Mexico is beautiful mural
Mexico is beautiful mural
Image: Supplied

I’ve been living in Mexico City for four months, immersing myself in local life to speak Spanish. I’m staying in Condesa, a cosmopolitan neighbourhood known for its lush green parks and abundance of eateries, and I’ve indulged fully in Mexican cuisine, with chilaquiles becoming my regular order.

This popular dish of totopos (similar to what South Africans know as nachos) drenched in tomato salsa, drizzled with cream, and sprinkled with crumbed white cheese, onion, and coriander becomes the ultimate breakfast when topped with fried eggs.

Manduca dishes up one of my favourites, and is a great place from which to people-watch from the sidewalk tables on the busy Nuevo León Street. Frëims, on tree-lined Amsterdam Street (the city’s trendy “running track”) also has a superb breakfast menu, and sitting in its sunny courtyard is a welcoming way to start the day.

For a beverage-to-go, I stop at one of the many street-corner juice vendors for freshly squeezed tropical juices (sidenote: Mexico’s mangoes are the sweetest I’ve ever tasted). But mostly, I’ve been sitting in coffee shops where I can mingle with fellow freelancers. Blend Station and Cardinal both serve perfectly frothed cappuccinos made from top-quality Mexican beans.

Juice Vendor
Juice Vendor
Image: Supplied

During the week, a comida corrida (set lunch at a fixed price) at Mercado Medellin involves four speedy courses so you can get on with your day: soup; rice or spaghetti; mole, chile rellenos (roasted and stuffed poblano peppers), or another such home-cooked speciality; and flan for dessert. This sophisticated mercado (market) is where I source all my fruit, veg, eggs, and cheese, so I rarely frequent grocery stores.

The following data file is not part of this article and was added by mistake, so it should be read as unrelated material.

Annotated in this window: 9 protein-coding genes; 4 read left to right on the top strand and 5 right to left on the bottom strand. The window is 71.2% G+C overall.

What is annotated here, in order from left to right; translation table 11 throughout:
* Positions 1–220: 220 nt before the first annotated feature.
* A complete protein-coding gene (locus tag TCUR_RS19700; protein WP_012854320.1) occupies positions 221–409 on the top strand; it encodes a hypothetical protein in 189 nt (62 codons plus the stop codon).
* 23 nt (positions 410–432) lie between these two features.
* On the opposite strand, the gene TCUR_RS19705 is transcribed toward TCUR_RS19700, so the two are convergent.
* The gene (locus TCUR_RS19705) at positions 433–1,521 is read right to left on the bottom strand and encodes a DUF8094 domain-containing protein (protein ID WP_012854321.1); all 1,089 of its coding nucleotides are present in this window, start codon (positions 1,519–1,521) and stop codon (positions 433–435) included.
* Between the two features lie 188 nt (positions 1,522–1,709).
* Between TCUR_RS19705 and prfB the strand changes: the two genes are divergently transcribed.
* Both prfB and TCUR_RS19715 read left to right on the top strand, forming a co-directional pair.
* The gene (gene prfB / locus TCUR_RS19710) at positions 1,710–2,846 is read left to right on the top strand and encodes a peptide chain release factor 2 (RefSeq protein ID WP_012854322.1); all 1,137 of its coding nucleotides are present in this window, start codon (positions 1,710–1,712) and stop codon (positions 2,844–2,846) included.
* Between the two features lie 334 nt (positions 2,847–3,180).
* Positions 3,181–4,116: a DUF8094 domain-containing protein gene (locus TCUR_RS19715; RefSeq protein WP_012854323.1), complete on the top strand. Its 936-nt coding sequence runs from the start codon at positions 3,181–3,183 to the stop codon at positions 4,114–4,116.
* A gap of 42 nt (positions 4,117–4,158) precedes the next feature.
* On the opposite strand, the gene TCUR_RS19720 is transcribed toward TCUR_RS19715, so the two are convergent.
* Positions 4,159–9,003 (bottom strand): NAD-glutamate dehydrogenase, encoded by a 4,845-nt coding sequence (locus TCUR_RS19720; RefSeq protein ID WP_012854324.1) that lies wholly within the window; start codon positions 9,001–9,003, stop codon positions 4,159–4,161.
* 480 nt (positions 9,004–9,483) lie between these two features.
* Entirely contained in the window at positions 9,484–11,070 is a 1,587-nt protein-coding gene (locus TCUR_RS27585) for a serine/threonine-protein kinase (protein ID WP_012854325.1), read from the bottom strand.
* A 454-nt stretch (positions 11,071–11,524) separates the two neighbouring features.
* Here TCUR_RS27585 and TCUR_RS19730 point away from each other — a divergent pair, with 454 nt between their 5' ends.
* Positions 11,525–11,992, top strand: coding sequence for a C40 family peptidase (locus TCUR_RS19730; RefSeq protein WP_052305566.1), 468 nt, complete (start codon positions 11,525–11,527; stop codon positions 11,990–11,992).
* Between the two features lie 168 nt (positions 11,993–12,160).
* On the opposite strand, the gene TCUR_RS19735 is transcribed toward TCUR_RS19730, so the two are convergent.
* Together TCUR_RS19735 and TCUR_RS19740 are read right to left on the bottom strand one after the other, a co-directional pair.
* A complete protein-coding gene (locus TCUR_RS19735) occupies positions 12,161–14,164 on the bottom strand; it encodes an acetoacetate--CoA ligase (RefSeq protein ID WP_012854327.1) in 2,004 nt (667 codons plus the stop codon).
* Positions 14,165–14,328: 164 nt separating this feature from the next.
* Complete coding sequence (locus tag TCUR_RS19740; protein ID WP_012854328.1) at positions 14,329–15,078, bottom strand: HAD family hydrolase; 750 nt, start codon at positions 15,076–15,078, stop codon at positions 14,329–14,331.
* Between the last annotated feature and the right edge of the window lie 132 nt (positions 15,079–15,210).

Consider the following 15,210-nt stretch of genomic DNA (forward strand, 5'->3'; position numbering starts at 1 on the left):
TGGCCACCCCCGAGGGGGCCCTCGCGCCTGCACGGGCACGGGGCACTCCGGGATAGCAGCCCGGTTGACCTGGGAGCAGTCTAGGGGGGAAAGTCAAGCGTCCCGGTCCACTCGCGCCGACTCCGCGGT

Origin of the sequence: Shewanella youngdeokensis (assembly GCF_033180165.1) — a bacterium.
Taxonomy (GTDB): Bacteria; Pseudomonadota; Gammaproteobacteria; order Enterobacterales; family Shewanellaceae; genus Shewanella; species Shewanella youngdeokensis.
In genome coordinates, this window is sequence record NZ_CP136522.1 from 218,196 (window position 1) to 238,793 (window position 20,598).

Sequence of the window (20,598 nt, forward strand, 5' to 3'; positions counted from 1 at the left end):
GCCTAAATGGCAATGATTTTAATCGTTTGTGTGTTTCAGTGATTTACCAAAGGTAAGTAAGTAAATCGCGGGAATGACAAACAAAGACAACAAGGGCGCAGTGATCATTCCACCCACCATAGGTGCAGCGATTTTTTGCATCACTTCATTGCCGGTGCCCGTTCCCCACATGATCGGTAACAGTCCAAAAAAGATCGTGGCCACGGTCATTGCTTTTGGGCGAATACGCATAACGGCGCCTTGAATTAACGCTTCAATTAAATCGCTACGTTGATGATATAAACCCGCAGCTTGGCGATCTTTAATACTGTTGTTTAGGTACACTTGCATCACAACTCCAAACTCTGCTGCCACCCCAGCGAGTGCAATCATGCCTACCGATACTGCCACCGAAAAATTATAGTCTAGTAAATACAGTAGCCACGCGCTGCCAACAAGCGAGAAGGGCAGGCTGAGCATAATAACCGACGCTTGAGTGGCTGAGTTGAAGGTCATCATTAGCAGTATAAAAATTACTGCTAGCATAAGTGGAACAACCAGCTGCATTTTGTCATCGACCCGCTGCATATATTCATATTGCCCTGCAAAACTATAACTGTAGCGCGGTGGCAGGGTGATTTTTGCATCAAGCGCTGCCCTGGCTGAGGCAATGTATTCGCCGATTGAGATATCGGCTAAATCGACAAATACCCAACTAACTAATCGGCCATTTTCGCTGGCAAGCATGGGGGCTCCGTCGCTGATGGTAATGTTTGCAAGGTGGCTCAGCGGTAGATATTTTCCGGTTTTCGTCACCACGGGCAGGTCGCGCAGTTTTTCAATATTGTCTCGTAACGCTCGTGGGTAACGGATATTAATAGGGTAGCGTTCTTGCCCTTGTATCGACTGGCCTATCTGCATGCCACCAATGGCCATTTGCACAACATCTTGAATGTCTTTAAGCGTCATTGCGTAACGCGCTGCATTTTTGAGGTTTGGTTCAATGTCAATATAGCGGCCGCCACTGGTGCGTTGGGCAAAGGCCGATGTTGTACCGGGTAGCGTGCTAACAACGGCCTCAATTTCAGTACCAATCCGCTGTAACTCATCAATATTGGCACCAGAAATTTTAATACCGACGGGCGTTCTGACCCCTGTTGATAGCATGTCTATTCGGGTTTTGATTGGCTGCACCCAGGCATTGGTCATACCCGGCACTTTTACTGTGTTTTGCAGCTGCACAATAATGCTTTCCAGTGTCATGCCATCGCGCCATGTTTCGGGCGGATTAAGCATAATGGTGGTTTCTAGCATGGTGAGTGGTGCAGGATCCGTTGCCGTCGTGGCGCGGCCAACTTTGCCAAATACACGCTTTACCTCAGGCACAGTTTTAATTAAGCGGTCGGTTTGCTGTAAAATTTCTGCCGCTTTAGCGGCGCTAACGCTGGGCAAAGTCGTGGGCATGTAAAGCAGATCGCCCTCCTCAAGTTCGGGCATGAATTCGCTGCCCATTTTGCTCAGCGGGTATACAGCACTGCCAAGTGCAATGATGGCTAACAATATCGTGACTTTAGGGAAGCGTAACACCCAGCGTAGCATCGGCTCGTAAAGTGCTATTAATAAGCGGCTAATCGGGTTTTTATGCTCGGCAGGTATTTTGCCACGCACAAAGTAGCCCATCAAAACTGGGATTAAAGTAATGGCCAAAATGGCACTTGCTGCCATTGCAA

On Fridays, El Parnita in the buzzing Roma Norte neighbourhood is the ultimate venue for a late lunch, as Mexico City’s 25-million residents ease into the weekend. If you have to wait for a table, the old-school mariachi bands wandering the streets will keep you entertained.

For tacos, Por Siempre’s vegan versions mean that anyone can enjoy the country’s World Heritage-designated fare. Even though I’m a meat-eater, this is my Thursday-night stop en route to salsa and bachata classes. I’ve put these dance lessons to good use at Mambocafé, where a vibrant (and very loud) Latino band makes it difficult to leave the dance floor.

As an art- and design-lover, I’ve been spoilt for choice in this culturally rich city. Frida Kahlo’s house is a must-see, especially to appreciate her bedroom and studio, which are left as they were when she died. Buy tickets online to skip the queue, and go at the end of the day to wander around her and Diego Rivera’s courtyard a while longer as visitors clear out.

The Anthropology Museum is so unbelievably fascinating that I’ve been twice and still haven’t gotten around to viewing the second storey, as I learn about the evolution of man, and Mexico’s complex cultural history. Jumex, Museo Universitario Arte Contemporáneo, and the Museo Rufino Tamayo are my standout museums, not just for their ever-changing art and photography content, but for their statuesque architecture too. And Arróniz and Galería OMR have been the art galleries with the most thought-provoking exhibitions (and fun opening parties). I was thrilled to catch a solo show of sculptural works by renowned Mexican artist Jose Dávila at OMR.

Nights are hard to plan in Mexico City because no one is ever on time. Life just happens, and dinners can start as late as 10pm. I have learnt to embrace it — or perhaps it’s the mezcal that’s made me chill out. Limantour is my go-to for this distilled alcoholic spirit made from the agave plant. Sip it neat (accompanied by chilli salt-sprinkled orange wedges) or in a cocktail stirred up by world-class mixologists in this bar designed to make you want to party until wee hours of the morning. Because who wants to go home anyway?

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